Ray Emery of the Chicago Blackhawks stops a shot by Matt Frattin #39 of the Toronto Maple Leafs at the United Center on Feb. 29 in Chicago. The Blackhawks defeated the Maple Leafs 5-4.
Though the Hawks were struggling, most fans probably came into Wednesday night's game against the Maple Leafs expecting a win and a relatively routine one at that.
After all, the Leafs are a non-playoff team in the East, having lost 10 of 11 games, and are generally a mess. Their players are mentally fragile, their coach has lost his mind, the GM wants to punch someone, they had one line capable of hurting teams, etc. So the call for a win to make everyone feel good for a couple days went out.
It went unanswered.
But the Hawks did win, they showed a modicum of fortitude in coming back from two goals down, and this late in the season it would be overkill to complain that much. It would be in the same vein as not getting a free dessert after a large but satisfying meal. Yeah, it's probably what was warranted but you still got what you paid for.
The Hawks paid for some defensive goofiness in the 1st, with both Brent Seabrook and Dave Bolland combining on some Benny Hill play in their own end for Toronto's first. They answered relatively quickly through Andrew Shaw, but then Patrick Sharp took an offensive zone penalty almost directly from the resulting faceoff, which would be in the 101 class of things not to do. On that kill, all of Jamal Mayers, Marian Hossa and Brent Seabrook got lost, which allowed Phil Kessel and Joffrey Lupul to combine for a rudimentary goal. Once down one, you're only a bad bounce away from real problems, and that's where the Hawks found themselves after Clarke MacAurthur was able to benefit from said bouncing puck.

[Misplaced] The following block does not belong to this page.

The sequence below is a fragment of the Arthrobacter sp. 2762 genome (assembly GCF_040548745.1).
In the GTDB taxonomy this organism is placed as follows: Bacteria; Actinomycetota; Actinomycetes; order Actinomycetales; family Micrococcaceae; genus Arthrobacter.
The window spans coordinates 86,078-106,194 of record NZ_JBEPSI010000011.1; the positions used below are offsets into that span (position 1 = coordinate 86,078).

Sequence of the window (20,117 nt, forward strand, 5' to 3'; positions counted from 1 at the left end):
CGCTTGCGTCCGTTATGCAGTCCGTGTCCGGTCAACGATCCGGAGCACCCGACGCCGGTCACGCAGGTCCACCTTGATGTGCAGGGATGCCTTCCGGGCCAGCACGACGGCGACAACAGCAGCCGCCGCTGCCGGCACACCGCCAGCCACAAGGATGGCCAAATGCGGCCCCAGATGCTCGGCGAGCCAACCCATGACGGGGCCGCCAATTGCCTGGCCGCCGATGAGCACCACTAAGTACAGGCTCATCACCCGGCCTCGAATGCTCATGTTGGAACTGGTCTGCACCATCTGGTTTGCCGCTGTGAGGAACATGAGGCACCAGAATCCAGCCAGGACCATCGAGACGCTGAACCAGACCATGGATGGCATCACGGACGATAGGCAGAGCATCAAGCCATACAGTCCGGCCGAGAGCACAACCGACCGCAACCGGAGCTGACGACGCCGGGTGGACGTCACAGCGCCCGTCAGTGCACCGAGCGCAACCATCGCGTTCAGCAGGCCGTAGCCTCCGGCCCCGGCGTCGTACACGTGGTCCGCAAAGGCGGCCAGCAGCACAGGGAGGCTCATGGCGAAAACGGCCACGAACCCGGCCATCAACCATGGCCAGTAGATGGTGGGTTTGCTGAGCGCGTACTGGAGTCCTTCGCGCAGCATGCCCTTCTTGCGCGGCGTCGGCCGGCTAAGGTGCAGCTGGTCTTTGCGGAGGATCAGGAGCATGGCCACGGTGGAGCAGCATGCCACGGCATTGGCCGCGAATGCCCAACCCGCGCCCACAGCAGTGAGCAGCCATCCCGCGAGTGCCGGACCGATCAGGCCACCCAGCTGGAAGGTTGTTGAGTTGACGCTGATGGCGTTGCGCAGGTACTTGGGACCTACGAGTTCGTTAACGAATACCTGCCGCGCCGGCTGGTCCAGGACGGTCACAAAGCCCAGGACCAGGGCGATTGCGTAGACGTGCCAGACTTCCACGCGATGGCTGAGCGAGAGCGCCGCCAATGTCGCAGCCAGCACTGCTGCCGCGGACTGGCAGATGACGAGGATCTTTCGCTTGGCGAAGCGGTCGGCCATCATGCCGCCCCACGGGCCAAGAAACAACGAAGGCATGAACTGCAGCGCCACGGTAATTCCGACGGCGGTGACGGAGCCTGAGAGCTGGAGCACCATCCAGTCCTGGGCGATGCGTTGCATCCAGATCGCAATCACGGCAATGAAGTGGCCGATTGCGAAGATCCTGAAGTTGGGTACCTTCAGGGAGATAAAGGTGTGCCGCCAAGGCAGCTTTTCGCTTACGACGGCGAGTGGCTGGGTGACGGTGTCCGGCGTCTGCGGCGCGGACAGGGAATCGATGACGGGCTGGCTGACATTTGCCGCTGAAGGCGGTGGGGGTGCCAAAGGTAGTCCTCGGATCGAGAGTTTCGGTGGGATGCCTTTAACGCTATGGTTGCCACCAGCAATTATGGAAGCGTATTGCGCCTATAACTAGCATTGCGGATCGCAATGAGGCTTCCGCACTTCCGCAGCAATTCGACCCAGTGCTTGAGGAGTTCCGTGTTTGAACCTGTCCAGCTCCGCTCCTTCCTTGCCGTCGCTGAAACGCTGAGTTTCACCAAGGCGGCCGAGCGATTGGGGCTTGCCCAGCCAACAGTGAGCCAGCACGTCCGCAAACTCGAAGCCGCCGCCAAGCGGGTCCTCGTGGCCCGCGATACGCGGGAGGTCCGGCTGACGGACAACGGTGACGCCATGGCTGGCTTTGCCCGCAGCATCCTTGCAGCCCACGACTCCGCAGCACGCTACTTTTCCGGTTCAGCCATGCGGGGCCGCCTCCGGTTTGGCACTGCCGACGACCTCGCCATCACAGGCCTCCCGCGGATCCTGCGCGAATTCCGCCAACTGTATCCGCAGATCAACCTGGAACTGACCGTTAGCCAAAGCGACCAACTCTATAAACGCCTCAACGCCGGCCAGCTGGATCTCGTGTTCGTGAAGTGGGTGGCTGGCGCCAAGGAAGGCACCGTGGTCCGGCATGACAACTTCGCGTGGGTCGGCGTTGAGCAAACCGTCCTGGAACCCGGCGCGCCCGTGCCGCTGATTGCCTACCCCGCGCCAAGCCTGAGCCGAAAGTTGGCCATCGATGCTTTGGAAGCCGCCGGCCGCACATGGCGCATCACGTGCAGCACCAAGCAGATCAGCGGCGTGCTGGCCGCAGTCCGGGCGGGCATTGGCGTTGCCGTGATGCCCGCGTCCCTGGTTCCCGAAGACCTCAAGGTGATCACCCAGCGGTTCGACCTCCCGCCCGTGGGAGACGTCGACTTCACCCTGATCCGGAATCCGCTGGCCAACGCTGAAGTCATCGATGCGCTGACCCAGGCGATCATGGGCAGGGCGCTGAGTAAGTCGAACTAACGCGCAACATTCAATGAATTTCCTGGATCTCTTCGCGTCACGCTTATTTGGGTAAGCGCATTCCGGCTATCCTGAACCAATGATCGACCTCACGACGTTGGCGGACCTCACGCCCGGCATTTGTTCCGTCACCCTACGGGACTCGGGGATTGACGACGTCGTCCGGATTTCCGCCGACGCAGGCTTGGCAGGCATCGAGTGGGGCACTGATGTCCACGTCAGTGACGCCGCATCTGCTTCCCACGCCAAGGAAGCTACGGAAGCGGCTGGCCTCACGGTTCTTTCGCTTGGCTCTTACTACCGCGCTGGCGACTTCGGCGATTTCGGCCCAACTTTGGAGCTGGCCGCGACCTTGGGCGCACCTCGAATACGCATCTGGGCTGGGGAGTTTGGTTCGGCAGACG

But the Hawks got a goal when they needed it, which isn't a lyric I've gotten to sing much lately. They got some traffic in front, Nick Leddy found Marcus Kruger with it, and momentum was theirs in the second.
As affirming as the mauling of the Leafs in the second was, where the Hawks took the lead through Patrick Kane and Marian Hossa, the bomb shelter treatment of the 3rd erased that. The Hawks are best when attacking, and only through Toronto incompetence and last-ditch Chicago defending did they survive a final period where the Hawks simply stepped on their back foot and waited for it to be over.
That's got to stop, but it's a win. I'll just settle for that. So will you, most likely.
Sam Fels is the proprietor of The Committed Indian, an unofficial program for the Blackhawks. You may have seen him hocking the magazine outside the United Center at Gate 3. The program is also available for purchase online. Fels is a lifelong 'Hawks fan and he also writes for Second City Hockey .